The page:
Typewritten Manuscript, seven full pages, quarto, undated. Buck’s speech, concerning relations between the United States and the Asian countries and her peoples, is heavily revised and corrected by the author in ink and pencil [these are shown in italic]. With a carbon copy of the corrected draft, six and a half pages, quarto.
“Others this evening will speak of the countries which today may very properly be called the new nations. They are all old in their origins, but rising to new shapes and strengths, mainly because they have absorbed something of western thinking and attitude. In this generation, the sharpest impact has been of the West upon the East. In time we, too, will be renewed by the impact of East upon West. For we must not think that the East is like the west, because of the impact the West is making. These so-called new nations…they are very critical of us. They admire our scientific achievements but do not at all admire the military uses to which we put them. Nor do they admire wholeheartedly the way in which we conduct our society. They are certain to be highly selective in what they will accept from the west. We will find that these new nations will choose only what suits their own civilizations, and that their dislike of everything else will intensify their determination to cling to their own history and cultures. Nevertheless it has always been true that when there is impact between different civilizations, change and modification come to both, even unconsciously, and that is what we may expect. The great European renaissance came as a result of new life coming in from Asia [A insert]. To mention influences from only one source in Asia, let me list these three which came from China alone, and China, I think influenced the West less on the whole than India did. 1. The influence of Confucius, through Jesuit priests who came to China as missionaries, surely made the background for the French revolution. It was Confucius who first declared that the ruler should be the servant of the people, and submissive to Heaven. 2. Through Benjamin Franklin and Thomas Jefferson these ideas influenced the development of our own democracy. 3. The British based their civil service examination system upon the system set up by Confucius, and we based our upon the British.
“It has always been a matter of wonder to me that we in our study of education have not recognized out own debt to Asia. To mention only one name again, Confucius has perhaps been more important to us that Plato and Aristotle. Confucius by the way, was not the stuffy and conventional philosopher he is commonly thought to be. He was a man of revolutionary ideas and practice, and this will one day be understood. He is under a cloud with modern young Chinese, but the cloud will pass. I suggest you watch for a book on Confucius by Hindu Gleasner Creel if you’d like to have a fresh appraisal of Confucius in Chinese history. Well, we now repay the rich life that came to our ancestors from Asia and which benefitted them so much, when now the impact we make upon Asia is to produce a renaissance because of new life coming in from the West.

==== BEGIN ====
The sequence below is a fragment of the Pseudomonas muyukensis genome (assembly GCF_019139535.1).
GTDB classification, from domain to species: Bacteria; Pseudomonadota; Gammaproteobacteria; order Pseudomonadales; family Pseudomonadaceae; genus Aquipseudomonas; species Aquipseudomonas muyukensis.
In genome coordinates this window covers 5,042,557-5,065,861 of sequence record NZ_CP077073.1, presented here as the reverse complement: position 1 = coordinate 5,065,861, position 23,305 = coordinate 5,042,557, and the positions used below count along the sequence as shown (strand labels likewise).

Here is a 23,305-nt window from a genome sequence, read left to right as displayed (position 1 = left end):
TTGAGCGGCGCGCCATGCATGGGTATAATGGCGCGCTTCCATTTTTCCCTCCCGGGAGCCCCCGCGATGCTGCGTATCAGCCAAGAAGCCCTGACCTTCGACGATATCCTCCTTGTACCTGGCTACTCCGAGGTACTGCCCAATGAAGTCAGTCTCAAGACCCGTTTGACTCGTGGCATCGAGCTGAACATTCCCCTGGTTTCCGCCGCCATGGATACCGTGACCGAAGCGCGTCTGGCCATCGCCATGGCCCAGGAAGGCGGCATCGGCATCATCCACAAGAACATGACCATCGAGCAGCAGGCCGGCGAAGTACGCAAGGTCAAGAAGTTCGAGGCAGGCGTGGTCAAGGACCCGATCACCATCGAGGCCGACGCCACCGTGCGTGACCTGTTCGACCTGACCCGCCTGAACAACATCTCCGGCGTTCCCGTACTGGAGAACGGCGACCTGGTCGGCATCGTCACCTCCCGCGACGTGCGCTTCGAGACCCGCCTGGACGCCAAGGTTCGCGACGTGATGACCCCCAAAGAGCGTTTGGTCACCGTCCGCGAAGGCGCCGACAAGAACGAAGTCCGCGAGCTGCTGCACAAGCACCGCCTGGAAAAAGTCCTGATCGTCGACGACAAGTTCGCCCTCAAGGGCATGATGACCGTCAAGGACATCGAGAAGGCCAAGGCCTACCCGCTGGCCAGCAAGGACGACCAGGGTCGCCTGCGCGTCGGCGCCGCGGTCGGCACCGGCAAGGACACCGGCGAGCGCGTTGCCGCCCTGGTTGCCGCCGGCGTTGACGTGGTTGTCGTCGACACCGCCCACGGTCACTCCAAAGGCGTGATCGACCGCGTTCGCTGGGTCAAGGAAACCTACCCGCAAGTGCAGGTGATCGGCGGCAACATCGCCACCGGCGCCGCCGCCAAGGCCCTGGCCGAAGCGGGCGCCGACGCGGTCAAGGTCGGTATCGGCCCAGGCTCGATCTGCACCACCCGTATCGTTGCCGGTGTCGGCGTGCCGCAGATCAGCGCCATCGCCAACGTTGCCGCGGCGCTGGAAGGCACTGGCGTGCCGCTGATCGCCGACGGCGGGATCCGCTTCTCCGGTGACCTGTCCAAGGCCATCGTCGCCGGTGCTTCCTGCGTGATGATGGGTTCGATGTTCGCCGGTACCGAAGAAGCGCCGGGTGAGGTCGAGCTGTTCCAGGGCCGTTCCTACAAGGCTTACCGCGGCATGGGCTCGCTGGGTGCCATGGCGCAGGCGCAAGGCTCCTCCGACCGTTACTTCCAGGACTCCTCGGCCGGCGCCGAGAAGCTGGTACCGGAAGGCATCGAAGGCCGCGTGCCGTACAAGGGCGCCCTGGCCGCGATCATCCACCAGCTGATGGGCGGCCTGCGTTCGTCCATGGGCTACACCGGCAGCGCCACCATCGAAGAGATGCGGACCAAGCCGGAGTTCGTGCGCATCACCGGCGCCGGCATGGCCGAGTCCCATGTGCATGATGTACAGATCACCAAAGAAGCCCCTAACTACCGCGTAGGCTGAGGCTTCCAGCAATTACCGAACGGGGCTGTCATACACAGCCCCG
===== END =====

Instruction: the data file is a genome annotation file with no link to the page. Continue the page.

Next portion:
“Tonight, however, I shall not speak about Asia but about our own United States. We too are beginning a new kind of life which we have never had before. We have made enormous strides toward that new life — unwillingly and haltingly, but nevertheless we have made them. Perhaps our whole progress may be expressed in the fact that we now see and under[stand], very reluctantly it is true, that we can no longer live in isolation. We cannot ever again retire to our own land and cut the communications. We have to keep the bridges open. The traffic is one way — we are going out to other nations, chiefly as military and occupation forces, it is true. Yet whether we know it or not, the traffic will be two-way, for every time an American leaves home he comes back changed. Sometimes more sometimes less, according to his intelligence and his perceptions. Communications have begun, even though with hostility and name-calling, with stupidities and absurdities and the dangers which must accompany such relationships. In this strange fashion we are even communicating with that new nation Soviet Russia. An Indian gentleman said to me a few weeks ago, ‘What appals the older peoples of the world is the childishness of the interchanges between the Americans and the Russians. We really do not know where to look.’ To which I replied ‘It is best that you know how childish we can be. It is safer for you to know the worst in us, while you admire the best we have.’ It has begun to be one world. We have already passed the possibility of regionalism. We are dealing directly with each other.